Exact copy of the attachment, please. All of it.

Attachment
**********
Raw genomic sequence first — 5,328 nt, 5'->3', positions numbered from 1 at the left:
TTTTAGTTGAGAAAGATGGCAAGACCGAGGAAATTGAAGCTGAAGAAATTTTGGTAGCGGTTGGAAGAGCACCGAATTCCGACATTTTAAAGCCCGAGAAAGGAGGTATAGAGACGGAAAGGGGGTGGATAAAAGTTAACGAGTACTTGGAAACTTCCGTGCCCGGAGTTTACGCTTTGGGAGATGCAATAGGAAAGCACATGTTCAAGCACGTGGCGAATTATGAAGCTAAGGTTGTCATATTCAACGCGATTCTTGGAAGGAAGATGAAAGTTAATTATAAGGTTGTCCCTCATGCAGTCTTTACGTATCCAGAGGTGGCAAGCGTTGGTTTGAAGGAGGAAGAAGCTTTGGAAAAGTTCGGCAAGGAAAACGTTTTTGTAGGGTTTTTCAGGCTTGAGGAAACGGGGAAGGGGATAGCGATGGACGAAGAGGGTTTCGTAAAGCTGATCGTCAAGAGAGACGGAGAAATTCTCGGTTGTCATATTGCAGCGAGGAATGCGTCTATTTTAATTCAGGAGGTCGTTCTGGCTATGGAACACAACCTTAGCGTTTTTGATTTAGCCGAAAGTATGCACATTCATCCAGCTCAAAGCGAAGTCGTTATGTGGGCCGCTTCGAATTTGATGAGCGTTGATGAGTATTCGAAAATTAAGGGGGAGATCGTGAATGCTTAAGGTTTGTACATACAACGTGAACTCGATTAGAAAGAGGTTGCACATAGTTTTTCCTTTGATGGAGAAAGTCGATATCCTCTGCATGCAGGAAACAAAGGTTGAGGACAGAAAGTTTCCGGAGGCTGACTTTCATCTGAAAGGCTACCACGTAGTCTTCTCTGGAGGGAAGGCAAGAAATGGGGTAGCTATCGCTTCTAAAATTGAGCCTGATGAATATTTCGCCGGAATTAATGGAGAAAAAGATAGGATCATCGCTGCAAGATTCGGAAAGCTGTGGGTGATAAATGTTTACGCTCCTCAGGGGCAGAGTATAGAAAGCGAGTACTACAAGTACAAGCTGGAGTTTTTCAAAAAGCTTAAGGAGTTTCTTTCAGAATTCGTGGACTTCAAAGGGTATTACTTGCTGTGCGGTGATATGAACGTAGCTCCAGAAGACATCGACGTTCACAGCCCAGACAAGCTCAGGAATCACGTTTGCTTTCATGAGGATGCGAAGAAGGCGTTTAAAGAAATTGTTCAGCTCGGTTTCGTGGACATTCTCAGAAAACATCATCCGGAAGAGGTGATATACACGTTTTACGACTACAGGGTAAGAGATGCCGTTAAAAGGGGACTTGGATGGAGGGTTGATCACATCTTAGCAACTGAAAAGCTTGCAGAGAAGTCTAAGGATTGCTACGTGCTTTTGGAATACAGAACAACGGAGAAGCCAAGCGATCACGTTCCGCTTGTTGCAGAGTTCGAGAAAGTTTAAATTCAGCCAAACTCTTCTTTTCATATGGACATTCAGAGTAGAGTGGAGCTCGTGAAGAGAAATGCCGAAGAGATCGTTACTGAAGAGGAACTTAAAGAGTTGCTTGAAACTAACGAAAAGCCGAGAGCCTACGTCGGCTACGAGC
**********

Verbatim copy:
Raw genomic sequence first — 5,328 nt, 5'->3', positions numbered from 1 at the left:
TTTTAGTTGAGAAAGATGGCAAGACCGAGGAAATTGAAGCTGAAGAAATTTTGGTAGCGGTTGGAAGAGCACCGAATTCCGACATTTTAAAGCCCGAGAAAGGAGGTATAGAGACGGAAAGGGGGTGGATAAAAGTTAACGAGTACTTGGAAACTTCCGTGCCCGGAGTTTACGCTTTGGGAGATGCAATAGGAAAGCACATGTTCAAGCACGTGGCGAATTATGAAGCTAAGGTTGTCATATTCAACGCGATTCTTGGAAGGAAGATGAAAGTTAATTATAAGGTTGTCCCTCATGCAGTCTTTACGTATCCAGAGGTGGCAAGCGTTGGTTTGAAGGAGGAAGAAGCTTTGGAAAAGTTCGGCAAGGAAAACGTTTTTGTAGGGTTTTTCAGGCTTGAGGAAACGGGGAAGGGGATAGCGATGGACGAAGAGGGTTTCGTAAAGCTGATCGTCAAGAGAGACGGAGAAATTCTCGGTTGTCATATTGCAGCGAGGAATGCGTCTATTTTAATTCAGGAGGTCGTTCTGGCTATGGAACACAACCTTAGCGTTTTTGATTTAGCCGAAAGTATGCACATTCATCCAGCTCAAAGCGAAGTCGTTATGTGGGCCGCTTCGAATTTGATGAGCGTTGATGAGTATTCGAAAATTAAGGGGGAGATCGTGAATGCTTAAGGTTTGTACATACAACGTGAACTCGATTAGAAAGAGGTTGCACATAGTTTTTCCTTTGATGGAGAAAGTCGATATCCTCTGCATGCAGGAAACAAAGGTTGAGGACAGAAAGTTTCCGGAGGCTGACTTTCATCTGAAAGGCTACCACGTAGTCTTCTCTGGAGGGAAGGCAAGAAATGGGGTAGCTATCGCTTCTAAAATTGAGCCTGATGAATATTTCGCCGGAATTAATGGAGAAAAAGATAGGATCATCGCTGCAAGATTCGGAAAGCTGTGGGTGATAAATGTTTACGCTCCTCAGGGGCAGAGTATAGAAAGCGAGTACTACAAGTACAAGCTGGAGTTTTTCAAAAAGCTTAAGGAGTTTCTTTCAGAATTCGTGGACTTCAAAGGGTATTACTTGCTGTGCGGTGATATGAACGTAGCTCCAGAAGACATCGACGTTCACAGCCCAGACAAGCTCAGGAATCACGTTTGCTTTCATGAGGATGCGAAGAAGGCGTTTAAAGAAATTGTTCAGCTCGGTTTCGTGGACATTCTCAGAAAACATCATCCGGAAGAGGTGATATACACGTTTTACGACTACAGGGTAAGAGATGCCGTTAAAAGGGGACTTGGATGGAGGGTTGATCACATCTTAGCAACTGAAAAGCTTGCAGAGAAGTCTAAGGATTGCTACGTGCTTTTGGAATACAGAACAACGGAGAAGCCAAGCGATCACGTTCCGCTTGTTGCAGAGTTCGAGAAAGTTTAAATTCAGCCAAACTCTTCTTTTCATATGGACATTCAGAGTAGAGTGGAGCTCGTGAAGAGAAATGCCGAAGAGATCGTTACTGAAGAGGAACTTAAAGAGTTGCTTGAAACTAACGAAAAGCCGAGAGCCTACGTCGGCTACGAGC